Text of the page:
Book Review: Mr. Penumbra’s 24-Hour Bookstore

Robin Sloan is the kind of guy who could write a book like this one. He’s a writer and “media inventor” which seems to be a lofty term for “cool guy who gets the Internet and understands that discourse needs to be both intelligent and entertaining to effect any sort of meaningful social change.” He also writes a damn good intellectual thriller, if you’re into that sort of thing.

This is a book about, of all things, books. It involves a designer (named Clay, of all things) who loses is job at an odd bagel factory and begins work at an even odder bookstore in San Francisco. Mr. Penumbra’s fills an entire building and its shelves rise all the way up into the shadows that cling to the ceiling. There are plenty of books but only a few are for sale. The rest are unintelligible gibberish.

Clay works the late shift and every few days one of the store’s regular clients pops in and picks up one of the coded books. They quickly rush out and Clay notes their dress, the time of day, level of agitation, and sense of excitement in a large ledger. What these books contain, who these people are, and why he does this is part of the mystery.

Night after night he dozes at work until he’s inspired to figure out just what’s going on. The store, it seems, isn’t just a store and the strange logo – a pair of hands emerging from an open book – is the sigil of a strange cult. A few dozen pages later and Clay enlists a cute girl, a Google supercomputer, and a hyper-intelligent best friend to help him solve the mystery. The end involves men in robes, an upset CEO of a typography company, and a message from the past.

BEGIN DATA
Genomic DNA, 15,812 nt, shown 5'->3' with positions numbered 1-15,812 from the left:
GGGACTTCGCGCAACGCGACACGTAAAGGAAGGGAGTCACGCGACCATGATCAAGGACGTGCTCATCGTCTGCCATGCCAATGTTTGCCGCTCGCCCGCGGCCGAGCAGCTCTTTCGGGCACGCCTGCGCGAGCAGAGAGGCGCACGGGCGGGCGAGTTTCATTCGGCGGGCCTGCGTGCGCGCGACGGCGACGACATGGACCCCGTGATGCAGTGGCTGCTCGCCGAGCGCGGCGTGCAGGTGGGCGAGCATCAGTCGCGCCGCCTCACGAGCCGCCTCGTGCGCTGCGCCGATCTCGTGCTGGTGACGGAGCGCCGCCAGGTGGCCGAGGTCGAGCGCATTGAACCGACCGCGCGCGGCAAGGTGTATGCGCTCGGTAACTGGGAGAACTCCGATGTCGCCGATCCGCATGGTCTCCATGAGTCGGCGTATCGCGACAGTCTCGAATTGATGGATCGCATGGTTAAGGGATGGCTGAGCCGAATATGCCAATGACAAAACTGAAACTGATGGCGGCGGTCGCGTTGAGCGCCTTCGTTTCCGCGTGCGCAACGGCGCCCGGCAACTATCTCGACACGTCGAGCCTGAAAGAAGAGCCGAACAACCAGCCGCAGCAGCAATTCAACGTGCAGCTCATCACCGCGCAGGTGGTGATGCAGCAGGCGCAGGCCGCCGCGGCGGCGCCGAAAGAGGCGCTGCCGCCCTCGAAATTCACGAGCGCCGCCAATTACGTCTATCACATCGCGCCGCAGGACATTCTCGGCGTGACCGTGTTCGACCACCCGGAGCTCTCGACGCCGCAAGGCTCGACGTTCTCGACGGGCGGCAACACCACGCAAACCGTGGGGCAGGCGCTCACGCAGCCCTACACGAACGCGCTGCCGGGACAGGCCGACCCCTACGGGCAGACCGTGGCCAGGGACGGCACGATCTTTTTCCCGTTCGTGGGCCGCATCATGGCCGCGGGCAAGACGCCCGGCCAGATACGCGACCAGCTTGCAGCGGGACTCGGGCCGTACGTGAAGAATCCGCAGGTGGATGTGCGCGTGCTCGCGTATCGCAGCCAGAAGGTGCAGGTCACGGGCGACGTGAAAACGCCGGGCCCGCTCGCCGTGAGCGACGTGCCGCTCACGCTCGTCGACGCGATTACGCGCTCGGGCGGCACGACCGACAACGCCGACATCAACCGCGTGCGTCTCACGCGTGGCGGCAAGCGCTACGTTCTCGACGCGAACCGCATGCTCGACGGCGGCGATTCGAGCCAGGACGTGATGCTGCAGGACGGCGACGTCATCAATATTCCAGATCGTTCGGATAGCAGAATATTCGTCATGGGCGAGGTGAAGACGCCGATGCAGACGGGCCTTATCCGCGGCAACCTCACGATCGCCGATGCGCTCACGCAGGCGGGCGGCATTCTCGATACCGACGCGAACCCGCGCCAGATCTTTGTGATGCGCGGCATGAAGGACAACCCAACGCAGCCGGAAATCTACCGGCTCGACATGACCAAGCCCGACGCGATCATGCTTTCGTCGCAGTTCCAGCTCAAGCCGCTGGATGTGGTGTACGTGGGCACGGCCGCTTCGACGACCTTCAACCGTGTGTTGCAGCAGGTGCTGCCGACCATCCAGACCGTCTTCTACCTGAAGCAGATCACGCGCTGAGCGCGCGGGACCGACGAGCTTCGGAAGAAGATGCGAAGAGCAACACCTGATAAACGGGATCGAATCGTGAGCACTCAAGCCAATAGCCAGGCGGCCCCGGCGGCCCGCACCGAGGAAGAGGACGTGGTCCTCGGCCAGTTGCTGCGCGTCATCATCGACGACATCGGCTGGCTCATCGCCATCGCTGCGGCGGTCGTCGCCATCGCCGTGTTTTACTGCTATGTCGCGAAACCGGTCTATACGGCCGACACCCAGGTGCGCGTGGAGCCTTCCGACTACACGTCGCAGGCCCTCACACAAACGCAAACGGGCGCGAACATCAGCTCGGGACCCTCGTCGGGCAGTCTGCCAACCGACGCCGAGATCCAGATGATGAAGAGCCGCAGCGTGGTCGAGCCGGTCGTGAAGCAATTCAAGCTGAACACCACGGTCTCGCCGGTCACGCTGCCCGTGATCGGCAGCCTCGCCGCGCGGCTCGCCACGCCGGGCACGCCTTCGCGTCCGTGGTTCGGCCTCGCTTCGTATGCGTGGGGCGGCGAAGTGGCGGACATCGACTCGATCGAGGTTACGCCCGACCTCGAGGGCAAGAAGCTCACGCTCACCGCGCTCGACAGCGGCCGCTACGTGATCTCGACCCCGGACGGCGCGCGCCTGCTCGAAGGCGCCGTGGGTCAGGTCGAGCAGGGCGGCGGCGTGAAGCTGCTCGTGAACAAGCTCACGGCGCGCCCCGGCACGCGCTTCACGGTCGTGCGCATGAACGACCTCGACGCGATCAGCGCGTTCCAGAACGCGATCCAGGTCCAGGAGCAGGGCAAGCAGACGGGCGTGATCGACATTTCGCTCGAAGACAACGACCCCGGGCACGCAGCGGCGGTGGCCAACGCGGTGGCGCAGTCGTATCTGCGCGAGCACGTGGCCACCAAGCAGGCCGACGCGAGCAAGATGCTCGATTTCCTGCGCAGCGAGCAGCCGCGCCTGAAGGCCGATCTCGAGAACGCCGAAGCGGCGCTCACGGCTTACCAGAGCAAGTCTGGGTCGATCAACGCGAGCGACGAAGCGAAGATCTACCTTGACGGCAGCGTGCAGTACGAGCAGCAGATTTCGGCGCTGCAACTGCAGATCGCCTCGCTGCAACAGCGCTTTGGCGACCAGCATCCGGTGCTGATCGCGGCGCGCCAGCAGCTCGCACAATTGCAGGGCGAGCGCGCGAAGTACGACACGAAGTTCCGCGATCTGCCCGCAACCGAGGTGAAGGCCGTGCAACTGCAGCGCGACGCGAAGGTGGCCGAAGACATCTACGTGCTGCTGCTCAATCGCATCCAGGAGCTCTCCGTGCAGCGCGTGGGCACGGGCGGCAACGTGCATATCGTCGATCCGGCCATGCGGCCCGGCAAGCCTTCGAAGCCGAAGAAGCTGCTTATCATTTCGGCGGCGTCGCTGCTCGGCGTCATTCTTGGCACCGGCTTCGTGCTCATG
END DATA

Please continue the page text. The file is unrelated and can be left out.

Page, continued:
To be clear, this is no Dan Brown sweat-inducer. This is more a mental tease, a mix of Silicon Valley fun, Reddit-ist atheism, and good writing. It is, in fact, the first bit of fiction I’ve read in a long time that I’ve actually enjoyed and finished, which isn’t saying much for my intellectual vigor but says a lot for Sloan’s work.

I won’t spoil the story for you – the ending is quite beautiful if a bit rushed – but I think the end contains some of Sloan’s best writing. To wit, he closes with this simple epigram: “There is no immortality that is not built on friendship and work done with care.” Thankfully, Sloan engenders the former and exhibits the latter, a rare combination in a writer who is at home in our world.

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